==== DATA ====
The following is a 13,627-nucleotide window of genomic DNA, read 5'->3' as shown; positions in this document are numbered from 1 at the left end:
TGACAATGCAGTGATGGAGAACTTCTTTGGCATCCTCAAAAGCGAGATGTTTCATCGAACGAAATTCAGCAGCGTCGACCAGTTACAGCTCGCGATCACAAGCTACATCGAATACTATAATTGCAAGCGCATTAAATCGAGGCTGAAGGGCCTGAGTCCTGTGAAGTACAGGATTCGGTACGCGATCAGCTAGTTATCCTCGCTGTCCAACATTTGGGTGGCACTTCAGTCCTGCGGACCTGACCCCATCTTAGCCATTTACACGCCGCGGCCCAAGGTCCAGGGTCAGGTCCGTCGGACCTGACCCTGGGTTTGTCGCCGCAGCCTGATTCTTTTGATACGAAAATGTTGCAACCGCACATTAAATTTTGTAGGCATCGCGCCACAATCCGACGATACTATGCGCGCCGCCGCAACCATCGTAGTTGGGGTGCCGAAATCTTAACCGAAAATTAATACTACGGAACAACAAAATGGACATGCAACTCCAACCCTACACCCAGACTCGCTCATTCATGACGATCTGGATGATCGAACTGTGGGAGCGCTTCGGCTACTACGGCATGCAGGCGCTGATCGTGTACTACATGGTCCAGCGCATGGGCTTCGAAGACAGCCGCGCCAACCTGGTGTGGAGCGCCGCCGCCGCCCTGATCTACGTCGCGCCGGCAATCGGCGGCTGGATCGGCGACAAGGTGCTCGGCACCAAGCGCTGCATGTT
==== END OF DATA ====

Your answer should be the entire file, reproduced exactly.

The following is a 13,627-nucleotide window of genomic DNA, read 5'->3' as shown; positions in this document are numbered from 1 at the left end:
TGACAATGCAGTGATGGAGAACTTCTTTGGCATCCTCAAAAGCGAGATGTTTCATCGAACGAAATTCAGCAGCGTCGACCAGTTACAGCTCGCGATCACAAGCTACATCGAATACTATAATTGCAAGCGCATTAAATCGAGGCTGAAGGGCCTGAGTCCTGTGAAGTACAGGATTCGGTACGCGATCAGCTAGTTATCCTCGCTGTCCAACATTTGGGTGGCACTTCAGTCCTGCGGACCTGACCCCATCTTAGCCATTTACACGCCGCGGCCCAAGGTCCAGGGTCAGGTCCGTCGGACCTGACCCTGGGTTTGTCGCCGCAGCCTGATTCTTTTGATACGAAAATGTTGCAACCGCACATTAAATTTTGTAGGCATCGCGCCACAATCCGACGATACTATGCGCGCCGCCGCAACCATCGTAGTTGGGGTGCCGAAATCTTAACCGAAAATTAATACTACGGAACAACAAAATGGACATGCAACTCCAACCCTACACCCAGACTCGCTCATTCATGACGATCTGGATGATCGAACTGTGGGAGCGCTTCGGCTACTACGGCATGCAGGCGCTGATCGTGTACTACATGGTCCAGCGCATGGGCTTCGAAGACAGCCGCGCCAACCTGGTGTGGAGCGCCGCCGCCGCCCTGATCTACGTCGCGCCGGCAATCGGCGGCTGGATCGGCGACAAGGTGCTCGGCACCAAGCGCTGCATGTT